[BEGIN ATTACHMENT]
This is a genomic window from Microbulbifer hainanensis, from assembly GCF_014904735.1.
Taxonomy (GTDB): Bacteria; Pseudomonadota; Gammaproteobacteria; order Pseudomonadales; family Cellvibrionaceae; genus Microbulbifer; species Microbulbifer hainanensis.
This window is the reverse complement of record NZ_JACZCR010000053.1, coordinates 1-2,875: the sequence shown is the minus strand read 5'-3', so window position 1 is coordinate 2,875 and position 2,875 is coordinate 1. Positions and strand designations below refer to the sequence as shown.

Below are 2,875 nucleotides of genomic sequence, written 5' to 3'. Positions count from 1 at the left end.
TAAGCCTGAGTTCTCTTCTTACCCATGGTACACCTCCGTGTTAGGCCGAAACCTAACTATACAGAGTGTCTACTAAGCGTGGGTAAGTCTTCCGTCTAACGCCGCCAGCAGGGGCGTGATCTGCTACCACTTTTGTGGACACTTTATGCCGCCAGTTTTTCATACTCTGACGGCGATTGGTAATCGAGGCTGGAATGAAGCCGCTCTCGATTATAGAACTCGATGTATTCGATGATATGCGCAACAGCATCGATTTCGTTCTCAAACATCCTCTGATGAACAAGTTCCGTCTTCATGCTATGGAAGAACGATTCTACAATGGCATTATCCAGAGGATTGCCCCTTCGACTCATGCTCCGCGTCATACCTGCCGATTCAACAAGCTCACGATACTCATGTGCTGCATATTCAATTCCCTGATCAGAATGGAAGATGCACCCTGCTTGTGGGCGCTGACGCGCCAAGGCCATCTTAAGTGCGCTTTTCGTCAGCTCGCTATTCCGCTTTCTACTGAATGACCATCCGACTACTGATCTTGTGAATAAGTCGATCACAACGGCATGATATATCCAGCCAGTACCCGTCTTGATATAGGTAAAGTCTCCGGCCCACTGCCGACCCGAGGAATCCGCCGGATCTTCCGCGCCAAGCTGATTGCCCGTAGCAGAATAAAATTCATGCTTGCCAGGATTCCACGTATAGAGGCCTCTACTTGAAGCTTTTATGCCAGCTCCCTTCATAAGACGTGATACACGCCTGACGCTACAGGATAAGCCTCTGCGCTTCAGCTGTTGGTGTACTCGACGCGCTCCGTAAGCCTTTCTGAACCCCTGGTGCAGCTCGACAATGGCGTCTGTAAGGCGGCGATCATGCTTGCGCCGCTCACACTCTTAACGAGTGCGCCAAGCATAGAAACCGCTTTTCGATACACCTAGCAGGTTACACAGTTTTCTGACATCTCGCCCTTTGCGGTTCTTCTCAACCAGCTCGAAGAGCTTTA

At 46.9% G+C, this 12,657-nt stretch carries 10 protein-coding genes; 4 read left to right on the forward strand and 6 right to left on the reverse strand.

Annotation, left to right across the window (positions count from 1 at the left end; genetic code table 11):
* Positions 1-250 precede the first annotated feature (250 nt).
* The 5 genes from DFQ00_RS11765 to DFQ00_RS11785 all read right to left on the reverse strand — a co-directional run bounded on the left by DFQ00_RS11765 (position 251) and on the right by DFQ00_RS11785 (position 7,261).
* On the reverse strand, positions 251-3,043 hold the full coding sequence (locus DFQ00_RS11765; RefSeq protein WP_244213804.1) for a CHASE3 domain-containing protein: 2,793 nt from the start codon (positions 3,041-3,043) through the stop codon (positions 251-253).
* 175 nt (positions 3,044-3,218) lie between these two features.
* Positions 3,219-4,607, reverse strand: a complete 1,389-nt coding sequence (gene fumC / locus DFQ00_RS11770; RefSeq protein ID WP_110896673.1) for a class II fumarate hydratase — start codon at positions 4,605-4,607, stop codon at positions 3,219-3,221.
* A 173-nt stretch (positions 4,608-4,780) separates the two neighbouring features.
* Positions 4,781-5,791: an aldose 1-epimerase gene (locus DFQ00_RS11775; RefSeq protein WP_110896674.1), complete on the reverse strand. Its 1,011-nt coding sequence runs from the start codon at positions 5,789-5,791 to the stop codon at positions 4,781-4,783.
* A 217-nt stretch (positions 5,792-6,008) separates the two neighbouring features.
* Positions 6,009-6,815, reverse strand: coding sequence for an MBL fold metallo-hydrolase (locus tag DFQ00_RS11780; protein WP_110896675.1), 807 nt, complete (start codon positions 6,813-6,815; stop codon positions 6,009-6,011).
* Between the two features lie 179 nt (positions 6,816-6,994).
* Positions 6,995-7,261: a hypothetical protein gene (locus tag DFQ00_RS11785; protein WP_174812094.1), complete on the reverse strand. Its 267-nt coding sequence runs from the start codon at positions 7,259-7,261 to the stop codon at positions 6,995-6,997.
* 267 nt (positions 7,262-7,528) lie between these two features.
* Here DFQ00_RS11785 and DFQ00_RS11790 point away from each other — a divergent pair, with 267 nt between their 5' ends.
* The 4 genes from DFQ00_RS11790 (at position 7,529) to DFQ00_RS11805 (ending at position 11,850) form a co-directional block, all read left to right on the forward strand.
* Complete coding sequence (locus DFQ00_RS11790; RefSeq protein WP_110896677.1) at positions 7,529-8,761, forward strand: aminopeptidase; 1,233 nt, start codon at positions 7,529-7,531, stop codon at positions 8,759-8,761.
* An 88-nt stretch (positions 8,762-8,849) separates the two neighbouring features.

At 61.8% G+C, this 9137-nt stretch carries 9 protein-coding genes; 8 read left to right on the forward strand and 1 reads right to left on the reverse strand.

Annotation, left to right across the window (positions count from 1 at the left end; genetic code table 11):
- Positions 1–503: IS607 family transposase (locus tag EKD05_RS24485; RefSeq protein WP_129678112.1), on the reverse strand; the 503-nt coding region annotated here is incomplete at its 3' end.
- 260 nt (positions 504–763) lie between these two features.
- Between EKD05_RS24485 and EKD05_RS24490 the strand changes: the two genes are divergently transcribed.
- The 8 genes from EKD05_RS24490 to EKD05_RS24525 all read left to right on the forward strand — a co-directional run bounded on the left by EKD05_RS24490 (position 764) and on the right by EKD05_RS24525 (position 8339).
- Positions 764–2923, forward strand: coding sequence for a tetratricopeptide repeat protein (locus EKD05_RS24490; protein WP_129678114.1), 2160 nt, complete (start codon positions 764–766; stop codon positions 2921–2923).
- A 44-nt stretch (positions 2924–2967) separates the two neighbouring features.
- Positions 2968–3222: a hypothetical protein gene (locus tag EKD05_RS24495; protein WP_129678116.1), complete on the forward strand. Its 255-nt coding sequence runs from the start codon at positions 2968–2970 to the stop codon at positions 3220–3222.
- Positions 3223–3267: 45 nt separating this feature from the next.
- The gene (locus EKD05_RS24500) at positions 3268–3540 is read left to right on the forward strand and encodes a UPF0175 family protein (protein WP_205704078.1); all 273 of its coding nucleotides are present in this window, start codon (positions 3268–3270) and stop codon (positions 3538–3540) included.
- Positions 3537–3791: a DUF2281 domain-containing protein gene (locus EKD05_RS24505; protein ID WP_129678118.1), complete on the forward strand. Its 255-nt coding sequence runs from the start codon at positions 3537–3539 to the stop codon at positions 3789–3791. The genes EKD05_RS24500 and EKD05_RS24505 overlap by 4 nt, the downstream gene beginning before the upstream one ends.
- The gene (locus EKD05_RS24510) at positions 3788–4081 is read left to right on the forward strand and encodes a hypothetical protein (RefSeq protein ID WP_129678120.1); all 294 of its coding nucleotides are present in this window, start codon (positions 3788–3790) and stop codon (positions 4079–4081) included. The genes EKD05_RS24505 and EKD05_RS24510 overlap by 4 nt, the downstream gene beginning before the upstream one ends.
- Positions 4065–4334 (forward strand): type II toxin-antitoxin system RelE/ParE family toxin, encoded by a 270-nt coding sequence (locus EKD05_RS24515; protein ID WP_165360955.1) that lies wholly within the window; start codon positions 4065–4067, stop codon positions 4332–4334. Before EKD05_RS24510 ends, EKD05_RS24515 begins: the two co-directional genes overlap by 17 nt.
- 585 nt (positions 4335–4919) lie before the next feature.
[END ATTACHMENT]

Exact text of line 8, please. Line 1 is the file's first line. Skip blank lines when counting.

* Positions 1-250 precede the first annotated feature (250 nt).